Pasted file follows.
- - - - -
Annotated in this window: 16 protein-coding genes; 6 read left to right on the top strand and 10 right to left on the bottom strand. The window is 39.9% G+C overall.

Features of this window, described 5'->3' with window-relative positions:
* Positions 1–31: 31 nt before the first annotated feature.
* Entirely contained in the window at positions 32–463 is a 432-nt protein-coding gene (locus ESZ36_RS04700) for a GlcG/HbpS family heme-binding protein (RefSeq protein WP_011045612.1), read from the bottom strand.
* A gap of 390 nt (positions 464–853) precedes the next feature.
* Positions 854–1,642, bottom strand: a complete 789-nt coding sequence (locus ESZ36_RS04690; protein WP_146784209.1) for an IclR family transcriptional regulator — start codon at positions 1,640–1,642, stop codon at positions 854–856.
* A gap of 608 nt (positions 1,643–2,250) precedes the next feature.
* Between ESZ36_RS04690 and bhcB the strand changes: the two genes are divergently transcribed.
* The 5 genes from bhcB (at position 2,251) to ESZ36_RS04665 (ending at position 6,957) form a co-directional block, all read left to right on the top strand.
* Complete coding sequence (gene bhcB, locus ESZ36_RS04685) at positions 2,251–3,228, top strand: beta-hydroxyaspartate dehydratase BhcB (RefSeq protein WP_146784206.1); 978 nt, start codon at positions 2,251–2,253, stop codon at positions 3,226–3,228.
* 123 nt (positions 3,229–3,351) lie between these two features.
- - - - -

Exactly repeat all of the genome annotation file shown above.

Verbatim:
Annotated in this window: 16 protein-coding genes; 6 read left to right on the top strand and 10 right to left on the bottom strand. The window is 39.9% G+C overall.

Features of this window, described 5'->3' with window-relative positions:
* Positions 1–31: 31 nt before the first annotated feature.
* Entirely contained in the window at positions 32–463 is a 432-nt protein-coding gene (locus ESZ36_RS04700) for a GlcG/HbpS family heme-binding protein (RefSeq protein WP_011045612.1), read from the bottom strand.
* A gap of 390 nt (positions 464–853) precedes the next feature.
* Positions 854–1,642, bottom strand: a complete 789-nt coding sequence (locus ESZ36_RS04690; protein WP_146784209.1) for an IclR family transcriptional regulator — start codon at positions 1,640–1,642, stop codon at positions 854–856.
* A gap of 608 nt (positions 1,643–2,250) precedes the next feature.
* Between ESZ36_RS04690 and bhcB the strand changes: the two genes are divergently transcribed.
* The 5 genes from bhcB (at position 2,251) to ESZ36_RS04665 (ending at position 6,957) form a co-directional block, all read left to right on the top strand.
* Complete coding sequence (gene bhcB, locus ESZ36_RS04685) at positions 2,251–3,228, top strand: beta-hydroxyaspartate dehydratase BhcB (RefSeq protein WP_146784206.1); 978 nt, start codon at positions 2,251–2,253, stop codon at positions 3,226–3,228.
* 123 nt (positions 3,229–3,351) lie between these two features.